This is not my favorite research method but I will do it occasionally. It can be particularly interesting if you can dig it up from primary season. Something I realized this time is that you can make a YouTube video skip five seconds forward or backward by using your arrow keys. (You have to start it, pause it, and restart it in order to activate that feature. It’s possible it doesn’t work on all videos.) This is especially good to know if you’re trying to watch a primary-season debate during the main season because who cares what Kurt Zellers said?

Sometimes, candidates will put all their substantive ideas on videos so you have to sit through them yammering to find out what they think about anything. I hate that approach so profoundly that all by itself it’s going to be a huge strike against any candidate who does it. I have a lot of races to research and a lot of candidates to sift through, and I can read a lot faster than I can listen.

5. Ask questions.

Sometimes I want to know something about a candidate’s stance that’s not on their website, and I will e-mail them to ask for more information. I’ve had a wide range of responses to this, from prompt helpful e-mails back to “can you please call me so we can chat? here’s my number” to complete radio silence.

I get mixed results with this. Jeff Johnson (GOP candidate in the governor’s race) ignored me. Hannah Nicollet (Independence candidate in the governor’s race) asked me to call her, which I did, and we talked on the phone for a bit. Nelson Inz asked me to call him, which I ended up not doing. Jay Larson e-mailed back to ask me for a more specific question, but then did not follow up with a response to my more specific question. (I’d asked him how he differed from his opponent; he wanted to know a more specific concern so I asked him about the District 5 high school options. No reply.)

Asking me to call is fine. E-mailing back is fine. Having a campaign worker e-mail back is also fine. For someone in a local race to never respond at all is not fine and communicates a tremendous amount of arrogance, IMO. If I really want an answer I may try Twitter and the campaign Facebook page as well. (I tried that with Mark Andrews during last year’s mayoral race and he did not answer me ANYWHERE. I sort of wondered if he was avoiding me because he thought I was nobody, or if he was avoiding me because he knew who I was and did not expect a favorable writeup?)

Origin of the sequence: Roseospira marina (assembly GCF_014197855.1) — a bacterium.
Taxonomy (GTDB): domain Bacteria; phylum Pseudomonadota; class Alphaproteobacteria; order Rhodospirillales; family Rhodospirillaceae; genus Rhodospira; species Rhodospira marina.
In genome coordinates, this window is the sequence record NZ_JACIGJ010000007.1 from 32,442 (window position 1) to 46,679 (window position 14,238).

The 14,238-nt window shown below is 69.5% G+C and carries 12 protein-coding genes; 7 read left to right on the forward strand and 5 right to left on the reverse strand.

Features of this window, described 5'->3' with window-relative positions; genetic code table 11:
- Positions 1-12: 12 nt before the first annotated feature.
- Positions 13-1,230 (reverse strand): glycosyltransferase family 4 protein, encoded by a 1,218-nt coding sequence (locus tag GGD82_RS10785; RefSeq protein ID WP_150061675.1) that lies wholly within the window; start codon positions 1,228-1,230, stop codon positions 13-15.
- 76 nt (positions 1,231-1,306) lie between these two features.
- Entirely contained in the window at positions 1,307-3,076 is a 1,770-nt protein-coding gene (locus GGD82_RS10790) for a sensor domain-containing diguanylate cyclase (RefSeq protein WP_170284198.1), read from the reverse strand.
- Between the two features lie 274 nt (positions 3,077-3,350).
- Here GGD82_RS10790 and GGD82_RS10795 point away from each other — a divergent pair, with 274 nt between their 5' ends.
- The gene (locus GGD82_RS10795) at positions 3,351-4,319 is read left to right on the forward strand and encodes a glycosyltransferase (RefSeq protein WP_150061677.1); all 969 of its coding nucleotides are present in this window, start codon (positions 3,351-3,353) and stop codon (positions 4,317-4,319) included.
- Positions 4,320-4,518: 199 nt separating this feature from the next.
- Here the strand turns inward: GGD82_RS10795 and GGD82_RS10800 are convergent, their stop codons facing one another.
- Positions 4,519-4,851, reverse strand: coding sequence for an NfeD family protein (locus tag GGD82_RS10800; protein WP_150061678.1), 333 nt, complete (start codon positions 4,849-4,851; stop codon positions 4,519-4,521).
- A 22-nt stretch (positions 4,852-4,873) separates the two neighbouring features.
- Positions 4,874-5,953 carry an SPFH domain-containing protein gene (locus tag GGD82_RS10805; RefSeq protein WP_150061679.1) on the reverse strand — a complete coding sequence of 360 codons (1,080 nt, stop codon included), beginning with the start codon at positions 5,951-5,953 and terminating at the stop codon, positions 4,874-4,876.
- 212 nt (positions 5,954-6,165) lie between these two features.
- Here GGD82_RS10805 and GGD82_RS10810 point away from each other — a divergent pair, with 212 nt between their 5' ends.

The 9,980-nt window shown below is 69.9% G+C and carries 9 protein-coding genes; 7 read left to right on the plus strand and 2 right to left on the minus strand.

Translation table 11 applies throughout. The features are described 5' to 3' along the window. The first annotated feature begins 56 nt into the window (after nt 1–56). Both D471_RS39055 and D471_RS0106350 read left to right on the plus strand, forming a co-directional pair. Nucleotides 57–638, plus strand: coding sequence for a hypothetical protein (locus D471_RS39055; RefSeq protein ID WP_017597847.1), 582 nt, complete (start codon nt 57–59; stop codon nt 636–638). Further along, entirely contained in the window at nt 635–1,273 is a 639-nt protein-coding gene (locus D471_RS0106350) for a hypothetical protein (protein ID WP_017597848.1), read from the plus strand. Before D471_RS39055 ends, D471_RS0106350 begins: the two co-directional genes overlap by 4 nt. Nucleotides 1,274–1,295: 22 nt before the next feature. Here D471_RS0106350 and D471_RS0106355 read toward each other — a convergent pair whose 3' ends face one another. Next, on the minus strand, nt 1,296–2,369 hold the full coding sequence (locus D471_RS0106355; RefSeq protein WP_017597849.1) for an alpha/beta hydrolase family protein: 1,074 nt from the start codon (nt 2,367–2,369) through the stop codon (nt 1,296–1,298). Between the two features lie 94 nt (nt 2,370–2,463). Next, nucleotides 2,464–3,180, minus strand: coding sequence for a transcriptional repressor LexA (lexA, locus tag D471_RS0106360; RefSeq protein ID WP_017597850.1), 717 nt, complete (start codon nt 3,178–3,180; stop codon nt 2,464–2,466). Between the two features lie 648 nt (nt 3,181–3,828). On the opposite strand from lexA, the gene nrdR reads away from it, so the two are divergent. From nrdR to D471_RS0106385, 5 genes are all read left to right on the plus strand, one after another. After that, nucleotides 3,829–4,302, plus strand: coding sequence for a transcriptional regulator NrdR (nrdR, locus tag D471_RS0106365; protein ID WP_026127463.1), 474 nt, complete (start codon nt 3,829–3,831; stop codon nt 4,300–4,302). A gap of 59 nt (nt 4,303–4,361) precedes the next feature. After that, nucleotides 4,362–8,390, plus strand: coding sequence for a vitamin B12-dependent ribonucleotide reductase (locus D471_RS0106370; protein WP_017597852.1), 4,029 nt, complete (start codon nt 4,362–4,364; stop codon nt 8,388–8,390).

When a candidate persistently ignores me I always wonder if they ignore reporters, too. I don’t usually lead with “I’m a blogger” — I just tell them I’m researching candidates for the upcoming election and I have a question about X, here’s my e-mail address, thank you. But, if they Google me, they’ll find my blog. And I know some of the local politicians know who I am! (I am “Minnesota sci-fi writer and astute local political commentator,” thank you, Gawker. I think I’m going to put that on my business cards.) But fundamentally, when I write to a candidate, I’m writing as a voter. And I think I deserve as much of a response as any other voter. I don’t expect a personal reply when I write to Obama or Franken or Dayton (or McFadden or Johnson, before yesterday). But I do expect a personal reply when I write to my State Legislator or my City Council Rep — not necessarily from them, but from their staff or a volunteer.

When I wrote to my City Council rep in St. Paul to grouse about the horrifying road work being done on Ford Parkway this fall and the fact that it was happening at the same time as Montreal Ave was closed, I got a fairly lengthy and apologetic e-mail back from their aide explaining why the scheduling happened the way it did. (It involved a fight for funding in one case, and a lawsuit regarding who they hired in the other, and then a desperate attempt to get everything done ASAP before winter. Annoying as hell, but it would be worse NOT to do the work, so…) When I wrote about the horrific mess that was Hamline Ave last spring, I got a similarly apologetic e-mail along with a promise that they were going to re-pave Hamline before winter. Which they did, hurray!